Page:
FB suspects that the modern world is a little too keen on the freedom to argument and could do with a bit more of the freedom from considerations being taken into account.  Regrettably Sir Isaiah Berlin is no longer here to advise us on what is appropriate and whether murder would be morally justified in the situations FB describes.  So FB does not know what to do.  Just like when he is playing leg spin bowling.

Saturday, 12 May 2012

Rothko

Cricketers will wish to examine this painting carefully.  It should remind them of something.  If not, it is confirmation of the artist's failure.

It is by Russian American artist Mark Rothko. Yesterday it sold in New York for £53.8m, a record for a contemporary art work at auction.

Originally it was titled Sightscreen, and is one of long series of works in which Rothko tried to represent that standard bit of equipment seen at all cricket grounds.  He had a pretty good stab at the size - the painting is over 8ft tall, but there is something not quite right. Frankly, it is a bit on the orange side. Recognising it was a poor representation of the subject, he retitled the painting Orange, Red and Yellow.  Which shows the power of the artist's imagination.

No one really knows why Rothko became obsessed with the sightscreen but he made many attempts to paint them and did sightscreens in nearly every colour but white.  Ultimately this only confirmed his knowledge he had of cricket was rudimentary.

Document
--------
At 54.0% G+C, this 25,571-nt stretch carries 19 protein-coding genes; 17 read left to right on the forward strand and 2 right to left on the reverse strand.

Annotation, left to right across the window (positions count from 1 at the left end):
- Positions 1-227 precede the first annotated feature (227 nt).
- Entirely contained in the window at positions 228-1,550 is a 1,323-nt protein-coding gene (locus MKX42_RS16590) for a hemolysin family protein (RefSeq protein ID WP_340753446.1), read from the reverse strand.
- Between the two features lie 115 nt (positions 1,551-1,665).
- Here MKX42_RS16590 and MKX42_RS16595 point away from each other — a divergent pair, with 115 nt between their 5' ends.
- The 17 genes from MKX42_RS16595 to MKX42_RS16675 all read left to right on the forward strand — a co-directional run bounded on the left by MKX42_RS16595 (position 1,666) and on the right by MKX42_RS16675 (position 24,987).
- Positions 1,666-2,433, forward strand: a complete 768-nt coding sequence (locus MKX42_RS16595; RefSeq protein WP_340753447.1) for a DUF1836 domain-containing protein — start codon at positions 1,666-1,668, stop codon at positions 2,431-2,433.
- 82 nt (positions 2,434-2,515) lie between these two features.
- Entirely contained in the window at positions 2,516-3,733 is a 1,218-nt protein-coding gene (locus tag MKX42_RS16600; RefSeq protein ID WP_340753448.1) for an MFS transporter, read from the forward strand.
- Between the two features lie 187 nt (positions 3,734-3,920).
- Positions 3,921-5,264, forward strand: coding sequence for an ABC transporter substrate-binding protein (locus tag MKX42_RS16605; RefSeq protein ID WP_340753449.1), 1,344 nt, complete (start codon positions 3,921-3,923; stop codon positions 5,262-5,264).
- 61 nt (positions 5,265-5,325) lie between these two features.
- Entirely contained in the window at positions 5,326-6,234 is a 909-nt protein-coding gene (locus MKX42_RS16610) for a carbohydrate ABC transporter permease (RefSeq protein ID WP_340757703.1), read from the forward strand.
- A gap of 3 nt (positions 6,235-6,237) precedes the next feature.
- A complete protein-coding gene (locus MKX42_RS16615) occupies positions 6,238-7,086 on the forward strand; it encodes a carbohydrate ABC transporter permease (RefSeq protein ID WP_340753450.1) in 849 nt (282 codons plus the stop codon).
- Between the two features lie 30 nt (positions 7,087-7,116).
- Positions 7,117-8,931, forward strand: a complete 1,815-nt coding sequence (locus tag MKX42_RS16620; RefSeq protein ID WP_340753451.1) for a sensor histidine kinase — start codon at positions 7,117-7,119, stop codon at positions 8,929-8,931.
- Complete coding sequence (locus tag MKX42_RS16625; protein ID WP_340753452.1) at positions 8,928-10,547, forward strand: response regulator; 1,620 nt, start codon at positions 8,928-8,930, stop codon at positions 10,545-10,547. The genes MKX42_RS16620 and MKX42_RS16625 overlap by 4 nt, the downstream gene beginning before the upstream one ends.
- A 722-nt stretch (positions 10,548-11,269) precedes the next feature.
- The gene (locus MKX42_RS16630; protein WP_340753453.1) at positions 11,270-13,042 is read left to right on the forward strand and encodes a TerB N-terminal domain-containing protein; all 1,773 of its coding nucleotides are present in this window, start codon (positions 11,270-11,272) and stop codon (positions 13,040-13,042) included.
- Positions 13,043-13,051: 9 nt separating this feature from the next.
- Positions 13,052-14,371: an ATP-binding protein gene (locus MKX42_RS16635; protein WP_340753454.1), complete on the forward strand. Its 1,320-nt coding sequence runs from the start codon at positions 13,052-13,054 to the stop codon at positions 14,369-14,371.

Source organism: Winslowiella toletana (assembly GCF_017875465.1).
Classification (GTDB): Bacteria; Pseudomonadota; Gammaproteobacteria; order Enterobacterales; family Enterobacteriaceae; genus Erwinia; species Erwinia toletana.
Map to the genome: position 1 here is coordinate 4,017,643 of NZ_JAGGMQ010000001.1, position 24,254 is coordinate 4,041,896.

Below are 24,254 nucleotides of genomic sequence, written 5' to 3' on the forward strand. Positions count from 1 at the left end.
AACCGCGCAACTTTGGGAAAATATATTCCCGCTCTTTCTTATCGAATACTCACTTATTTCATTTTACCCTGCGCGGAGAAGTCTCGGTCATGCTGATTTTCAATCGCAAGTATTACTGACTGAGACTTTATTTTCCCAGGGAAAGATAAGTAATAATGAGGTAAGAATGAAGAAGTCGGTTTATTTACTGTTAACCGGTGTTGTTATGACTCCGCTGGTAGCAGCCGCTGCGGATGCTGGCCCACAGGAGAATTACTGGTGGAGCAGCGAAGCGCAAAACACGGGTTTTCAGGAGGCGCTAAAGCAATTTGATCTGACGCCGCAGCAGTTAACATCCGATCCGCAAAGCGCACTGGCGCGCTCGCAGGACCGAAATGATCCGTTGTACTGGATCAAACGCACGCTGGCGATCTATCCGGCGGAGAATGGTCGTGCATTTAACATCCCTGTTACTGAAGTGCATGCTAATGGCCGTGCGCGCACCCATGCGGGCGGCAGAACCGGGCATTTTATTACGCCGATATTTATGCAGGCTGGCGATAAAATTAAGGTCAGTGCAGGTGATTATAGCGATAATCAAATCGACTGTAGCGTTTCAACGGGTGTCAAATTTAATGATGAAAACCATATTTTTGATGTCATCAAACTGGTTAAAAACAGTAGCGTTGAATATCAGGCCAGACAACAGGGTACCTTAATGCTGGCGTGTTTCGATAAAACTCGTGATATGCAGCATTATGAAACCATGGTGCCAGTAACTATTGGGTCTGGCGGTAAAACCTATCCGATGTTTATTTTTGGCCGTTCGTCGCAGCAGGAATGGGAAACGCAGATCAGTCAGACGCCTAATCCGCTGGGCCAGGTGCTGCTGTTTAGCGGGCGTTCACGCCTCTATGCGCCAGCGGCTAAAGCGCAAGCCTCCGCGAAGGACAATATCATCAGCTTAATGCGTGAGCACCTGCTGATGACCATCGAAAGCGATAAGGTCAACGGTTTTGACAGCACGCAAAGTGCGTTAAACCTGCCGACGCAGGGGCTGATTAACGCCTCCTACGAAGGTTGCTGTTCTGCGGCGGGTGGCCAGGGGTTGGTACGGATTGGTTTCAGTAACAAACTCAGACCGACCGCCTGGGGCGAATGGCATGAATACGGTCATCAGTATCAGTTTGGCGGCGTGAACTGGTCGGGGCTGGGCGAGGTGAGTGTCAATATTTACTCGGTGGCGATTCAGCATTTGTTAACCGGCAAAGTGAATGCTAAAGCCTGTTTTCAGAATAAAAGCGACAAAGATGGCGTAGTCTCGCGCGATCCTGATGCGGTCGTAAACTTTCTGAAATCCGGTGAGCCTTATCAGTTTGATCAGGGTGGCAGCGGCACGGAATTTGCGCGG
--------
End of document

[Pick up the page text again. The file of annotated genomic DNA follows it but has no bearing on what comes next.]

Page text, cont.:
Nevertheless there are those who praise the spiritual properties of Rothko's attempts to paint the sightscreen.  They are seen as transcendant and beyond simple reproduction.  The tone and quality of the paint on the canvas is important to the total experience and, according to one prominent critic, being present in front of them will 'singe your retinas.'  Further evidence that as sightscreens the paintings are pretty useless, for facing pace bowling with singed retinas is not ideal.

Rothko painted this canvas in 1961, the same year that he visited his doctor complaining of blurry vision and apparitions of shadowy forms. That may or may not have been to do with the fact that he'd been living on alcohol for six weeks.   He took his own life in 1970, his knowlege of cricket rudimentary and his quest to paint the perfect sightscreen unfulfilled

Friday, 11 May 2012

Assassination

11 May 2012 is the 200th anniversary of the only assassination of a British Prime Minister.  It had nothing to do with cricket, but it has caused Fantasy Bob to speculate a bit about cricket and politicians.

Spencer Perceval